Are organizations opening back up in your regions?

Britney (NJ)
I’m seeing a mix. Companies are saying they want to get people back in the office by September; others are more open to a hybrid model (working half the week in the office, half the week remote). Our own company has a hybrid model.

Stephanie (Charlotte)
We are very remote still and they are eyeing Labor Day as the time for transitioning back. However, people are loving remote work.

Thurston (Atlanta)
We are more hybrid than anything, but we are more open than closed over the course of the summer. Everyone has really kind of just been bracing for it to see how it will unfold.

Have the requirements changed in terms of cultural fit for a remote position? For example, are hiring managers saying “I really just need someone who can do the job. The employee is going to be remote and sit alone for the most part, so a past office culture dynamic is not a high priority.”

Thurston (Atlanta)
Managers still want someone who will fit well with the team. Video calls have replaced in-person but it’s still daily interaction so that requirement hasn’t really changed, we just use different vehicles now.

Anthony (NJ)
Culture fit has still been a high requirement priority, because candidates still need the soft skills to fit in and mesh. Remote actually is harder because there is a different team dynamic and it takes someone who will be active and engaged to fill the space. Hiring managers are still commenting on cultural fit. I have had several hiring managers make note of good personality fits, good presence on the online tools and high engagement, so it’s still something important to them.

Is remote onboarding a totally different animal?

Thurston (Atlanta)
Everything is through video conference, equipment is shipped, new hires don’t even get a personal badge anymore like in the past. It’s a shift in how things happen.

Stephanie (Charlotte)
Our onboarding actually already had an electronic component where contracts were completed, a hire creates their online accounts; we use tools like DocuSign already, so that part wasn’t much of a transition.

Is LinkedIn still the primary source for talent, and what other channels are you using?

Britney (NJ)
LinkedIn is still a good source, but I also tap into our internal database. Recently, referrals from our consultants and previously-placed candidates have been successful sources in finding talent for new placements.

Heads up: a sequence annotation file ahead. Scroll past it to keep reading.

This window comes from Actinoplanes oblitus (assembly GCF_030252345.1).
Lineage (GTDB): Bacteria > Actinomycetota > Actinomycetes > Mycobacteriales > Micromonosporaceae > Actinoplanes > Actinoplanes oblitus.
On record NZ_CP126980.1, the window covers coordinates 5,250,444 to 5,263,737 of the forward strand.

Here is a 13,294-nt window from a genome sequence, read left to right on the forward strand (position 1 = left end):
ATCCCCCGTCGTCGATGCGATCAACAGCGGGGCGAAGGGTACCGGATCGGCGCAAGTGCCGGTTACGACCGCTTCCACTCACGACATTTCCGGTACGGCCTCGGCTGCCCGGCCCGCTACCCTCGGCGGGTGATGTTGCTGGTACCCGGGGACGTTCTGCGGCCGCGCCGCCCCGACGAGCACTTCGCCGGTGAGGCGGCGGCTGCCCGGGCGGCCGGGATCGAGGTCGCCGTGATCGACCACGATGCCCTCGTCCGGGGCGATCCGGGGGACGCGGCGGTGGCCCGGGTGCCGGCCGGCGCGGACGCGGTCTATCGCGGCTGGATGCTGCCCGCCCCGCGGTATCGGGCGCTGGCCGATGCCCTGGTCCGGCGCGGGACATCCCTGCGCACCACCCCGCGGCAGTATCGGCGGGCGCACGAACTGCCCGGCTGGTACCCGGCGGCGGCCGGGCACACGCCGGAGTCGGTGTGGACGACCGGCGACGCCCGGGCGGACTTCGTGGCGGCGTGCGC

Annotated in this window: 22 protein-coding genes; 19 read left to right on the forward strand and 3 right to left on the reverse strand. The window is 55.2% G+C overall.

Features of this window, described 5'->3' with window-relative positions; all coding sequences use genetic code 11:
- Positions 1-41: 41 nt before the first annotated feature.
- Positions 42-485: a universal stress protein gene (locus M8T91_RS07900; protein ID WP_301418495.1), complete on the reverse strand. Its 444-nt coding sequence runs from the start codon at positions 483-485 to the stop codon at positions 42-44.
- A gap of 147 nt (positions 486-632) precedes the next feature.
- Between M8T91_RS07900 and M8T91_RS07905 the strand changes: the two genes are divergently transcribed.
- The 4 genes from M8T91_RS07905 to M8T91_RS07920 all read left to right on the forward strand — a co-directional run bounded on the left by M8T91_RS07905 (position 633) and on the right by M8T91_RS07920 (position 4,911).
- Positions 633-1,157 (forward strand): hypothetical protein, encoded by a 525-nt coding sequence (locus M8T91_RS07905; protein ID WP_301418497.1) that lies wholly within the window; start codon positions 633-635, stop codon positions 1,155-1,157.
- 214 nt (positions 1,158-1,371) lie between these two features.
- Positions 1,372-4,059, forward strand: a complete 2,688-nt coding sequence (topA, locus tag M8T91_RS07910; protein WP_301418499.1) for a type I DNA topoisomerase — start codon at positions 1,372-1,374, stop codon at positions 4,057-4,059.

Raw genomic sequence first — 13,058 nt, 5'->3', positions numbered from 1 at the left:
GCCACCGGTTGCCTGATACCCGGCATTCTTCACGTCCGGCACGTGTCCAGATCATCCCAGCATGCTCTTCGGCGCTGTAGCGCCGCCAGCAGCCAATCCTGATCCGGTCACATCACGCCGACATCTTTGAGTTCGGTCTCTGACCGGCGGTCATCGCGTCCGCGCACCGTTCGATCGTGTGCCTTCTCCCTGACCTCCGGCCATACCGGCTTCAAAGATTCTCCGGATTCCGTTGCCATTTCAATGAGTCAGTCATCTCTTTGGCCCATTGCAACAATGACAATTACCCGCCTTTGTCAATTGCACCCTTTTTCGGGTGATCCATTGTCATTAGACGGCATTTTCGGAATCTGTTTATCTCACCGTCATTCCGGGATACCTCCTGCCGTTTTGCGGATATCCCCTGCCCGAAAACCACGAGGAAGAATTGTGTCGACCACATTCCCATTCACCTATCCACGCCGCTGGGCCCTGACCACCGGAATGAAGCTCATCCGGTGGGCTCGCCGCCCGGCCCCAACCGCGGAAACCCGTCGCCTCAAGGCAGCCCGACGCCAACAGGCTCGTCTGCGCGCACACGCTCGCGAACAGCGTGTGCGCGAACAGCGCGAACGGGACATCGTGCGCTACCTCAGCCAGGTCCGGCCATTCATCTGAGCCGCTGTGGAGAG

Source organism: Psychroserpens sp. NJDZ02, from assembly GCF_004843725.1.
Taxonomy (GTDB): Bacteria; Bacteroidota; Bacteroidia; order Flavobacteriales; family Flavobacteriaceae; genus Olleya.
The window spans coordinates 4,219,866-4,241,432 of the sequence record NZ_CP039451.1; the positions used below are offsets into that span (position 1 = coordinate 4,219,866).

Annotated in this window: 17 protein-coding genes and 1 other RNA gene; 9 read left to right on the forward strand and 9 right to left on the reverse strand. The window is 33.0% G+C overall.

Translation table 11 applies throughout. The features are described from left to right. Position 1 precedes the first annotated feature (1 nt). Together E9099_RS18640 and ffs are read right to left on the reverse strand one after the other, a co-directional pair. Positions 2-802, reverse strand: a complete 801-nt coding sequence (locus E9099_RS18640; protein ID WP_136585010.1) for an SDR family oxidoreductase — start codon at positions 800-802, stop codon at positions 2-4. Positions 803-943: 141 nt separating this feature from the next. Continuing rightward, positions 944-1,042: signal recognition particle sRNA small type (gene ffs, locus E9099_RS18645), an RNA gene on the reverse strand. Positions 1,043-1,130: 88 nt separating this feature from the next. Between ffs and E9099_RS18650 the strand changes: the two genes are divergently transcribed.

Anthony (NJ)
I haven’t seen a great shift away from LinkedIn – it’s still my most active sourcing tool. I also use Indeed, our internal database, and Dice, specifically for IT staffing.

Stephanie (Charlotte)
It also helps that people are increasing their activity on LinkedIn because of the workforce concerns so it causes me to get more responses than I would have before.

Project duration – are people renewing more or less after an engagement is complete?

Britney (NJ)
Clients who have found a good candidate who have worked out well are hanging on to them. I have seen recently quite a few conversions to full time and contract-to-hire.

Stephanie (Charlotte)
A lot of my consultants’ engagement have been extended. Some clients are extending the overall length of contracts, in some instances from 18 to 24 months even, many as a result of COVID and to keep people working, but also to create a continuity. Organizations already went through the process of onboarding someone, especially remote workers who are working out, so they don’t want to go through the hiring and training process all over again.

With hiring volume having risen from the start of the year until now, where do see the hiring trend going the rest of the year through next year?

Britney (NJ)
2021 was naturally much busier than 2020, and clients now require a much quicker turnaround. This summer was one of the busiest I’ve experienced. Hiring is going to keep up this pace until the end of the fall. And then budget approval processes will begin. The holidays will slow things down starting in November and will pick up pace again in the new year.

Anthony (NJ)
The hiring volume for me depends on the clients’ fiscal year endings. That really determines the slowdowns at end of year because of budget unknowns. The start of the new year will pick up again. The clients that I have are consumer-facing and were considered essential so I actually managed frenzied hiring during the pandemic. It has since leveled off, but is not by any means slow.

Stephanie (Charlotte)
It will continue to be busy because people are incredibly more comfortable with remote hiring onboarding than last year, so the uptick is a lot.

Thurston (Atlanta)
2020 was slow and so uncertain, this year, hiring exploded.

Do the KPIs change because of the explosion? Do the clients have to adjust their requests to account for changes?

Thurston (Atlanta)
It’s our end of the business that required accommodation. We have had to adapt our in-house recruiting model to meet the demand, with hiring new recruiters who hit the ground running and using satellite remote recruiters who don’t normally have to work on different business lines who are now contributing.

Britney (NJ)
We are doing more internal hiring to meet their needs. We are also considering more junior level recruiters with the ability to train them because we need people in the door, whereas in the past, we focused on hiring more seasoned recruiters.

Anthony (NJ)
The industry is growing. We are booming. We need more recruiters to meet the demand.